Note: Where available, the PDF/Word icon below is provided to view the complete and fully formatted document
Disclaimer: The Parliamentary Library does not warrant or accept liability for the accuracy or usefulness of the transcripts. These are copied directly from the broadcaster's website.
Incident aboard asylum seekers' boat -

View in ParlViewView other Segments

Reporter: Alexandra Kirk

PETER CAVE: The Federal Government says there's been a serious incident on board a boat intercepted
off Australia's north-west coast yesterday. The World Today has been told that three people are
dead, two are missing and more than 40 are injured.

The Navy intercepted a boat at Ashmore Island yesterday, and was taking the 49 people on board to
Christmas Island.

We're joined in Canberra, by Alexandra Kirk.

Alex, what can you tell us?

ALEXANDRA KIRK: The Minister for Home Affairs, Bob Debus, has just released a brief statement, in
which he says, 'Border protection agencies have reported', presumably to the Government, 'that
there has been an explosion or serious fire on board the vessel', that is, the boat that was being
taken to Christmas Island.

The Government says that there are reports from personnel on the scene, that the incident has
resulted in fatalities, serious injuries, and that a number of occupants of the vessel are missing.
So no numbers there.

But we understand that the Darwin and Broome hospitals, and also the Royal Flying Doctor Service
have been put on high alert; that Darwin Hospital is expecting to receive victims from what they
describe as an explosion; that the hospital's early understanding of the scale of the casualties is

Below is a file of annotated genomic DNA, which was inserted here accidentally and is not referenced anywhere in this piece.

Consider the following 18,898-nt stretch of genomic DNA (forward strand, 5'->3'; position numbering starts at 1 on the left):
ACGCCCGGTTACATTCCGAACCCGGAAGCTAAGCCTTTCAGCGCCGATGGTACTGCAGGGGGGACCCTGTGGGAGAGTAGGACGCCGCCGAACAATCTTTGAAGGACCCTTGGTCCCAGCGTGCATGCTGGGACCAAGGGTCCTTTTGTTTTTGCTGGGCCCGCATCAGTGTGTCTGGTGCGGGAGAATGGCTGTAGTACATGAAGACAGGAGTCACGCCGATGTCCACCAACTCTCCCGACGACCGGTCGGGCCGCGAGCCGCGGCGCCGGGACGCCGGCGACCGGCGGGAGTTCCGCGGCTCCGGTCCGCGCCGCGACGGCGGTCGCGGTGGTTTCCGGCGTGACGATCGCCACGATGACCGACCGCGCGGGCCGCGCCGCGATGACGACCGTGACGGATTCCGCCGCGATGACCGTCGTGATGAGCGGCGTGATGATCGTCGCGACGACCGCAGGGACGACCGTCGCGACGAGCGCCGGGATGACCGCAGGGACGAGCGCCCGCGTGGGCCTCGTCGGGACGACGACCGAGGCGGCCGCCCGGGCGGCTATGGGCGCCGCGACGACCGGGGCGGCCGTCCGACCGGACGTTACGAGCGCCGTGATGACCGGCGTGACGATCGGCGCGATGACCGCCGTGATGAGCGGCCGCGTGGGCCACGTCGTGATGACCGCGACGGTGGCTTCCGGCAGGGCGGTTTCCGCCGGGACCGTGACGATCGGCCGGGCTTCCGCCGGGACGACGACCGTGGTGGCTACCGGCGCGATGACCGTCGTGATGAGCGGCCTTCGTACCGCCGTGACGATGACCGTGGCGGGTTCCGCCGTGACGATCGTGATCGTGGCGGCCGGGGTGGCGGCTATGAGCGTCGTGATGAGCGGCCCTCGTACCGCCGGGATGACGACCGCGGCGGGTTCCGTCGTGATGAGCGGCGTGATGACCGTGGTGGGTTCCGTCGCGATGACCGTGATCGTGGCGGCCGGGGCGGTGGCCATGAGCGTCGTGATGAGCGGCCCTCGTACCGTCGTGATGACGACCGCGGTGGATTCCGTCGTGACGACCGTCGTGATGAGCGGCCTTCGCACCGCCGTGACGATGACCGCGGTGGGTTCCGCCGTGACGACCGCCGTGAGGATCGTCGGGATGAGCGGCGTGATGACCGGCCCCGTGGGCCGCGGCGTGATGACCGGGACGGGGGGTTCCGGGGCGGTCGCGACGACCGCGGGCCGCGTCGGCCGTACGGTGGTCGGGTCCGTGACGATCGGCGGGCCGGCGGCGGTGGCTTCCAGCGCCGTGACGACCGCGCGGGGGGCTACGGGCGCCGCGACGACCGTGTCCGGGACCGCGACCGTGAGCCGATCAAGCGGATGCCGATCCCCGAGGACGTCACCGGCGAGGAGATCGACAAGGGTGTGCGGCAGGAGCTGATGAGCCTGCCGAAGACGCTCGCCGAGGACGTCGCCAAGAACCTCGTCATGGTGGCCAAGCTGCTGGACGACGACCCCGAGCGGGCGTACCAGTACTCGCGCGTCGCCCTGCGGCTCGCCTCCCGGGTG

46 people hurt, three dead and two missing. And also, that the Kimberley police confirmed the
figures on the missing and dead.

Now, the question is what, the Government hasn't released any more information. The Government said
yesterday that the indications were there were 49 people on board the intercepted boat, so there
are some queries about the number of people involved, and the number of people that have been hurt...

PETER CAVE: Are there suggestions that all the casualties are amongst the people on the boat, not
amongst those who boarded it?

ALEXANDRA KIRK: There haven't been any indications from the Government. But there seems to be
conflicting advice. I've been told that there were, there'd been no injuries to Australian
personnel. But there's another report that says Australian Navy personnel could be injured. So the
numbers just don't add up at the moment. There is some queries about whether any Australians are
involved or not.

PETER CAVE: There have been suggestions in some reports that this was the result of an explosion in
the engine room. Has that been confirmed?

ALEXANDRA KIRK: No, that hasn't been confirmed. All the Government is saying is that there is a
report of either an explosion, or serious fire on board. They're saying that the two navy patrol
boats in the area, the HMAS Childers and HMAS Albany, are currently on the scene to provide

Now the problem is, that Ashmore Reef is located in the Timor Sea, about 400 kilometres from the
mainland, 840 kilometres west of Darwin, and another 610 kilometres north of Broome. And one source
has told us that if the Navy took on board the people from the boat, it could take up to 24 hours,
if conditions were good, to sail into Darwin. So you can see the scale of the problem that's

PETER CAVE: Now Alex, this is the second boat in the last couple of days, isn't it?

ALEXANDRA KIRK: Yes, four in a week, and eight boats so far this year.

PETER CAVE: Alexandra Kirk reporting live there from Parliament House and of course we'll cross
back to that story as soon as we have more information.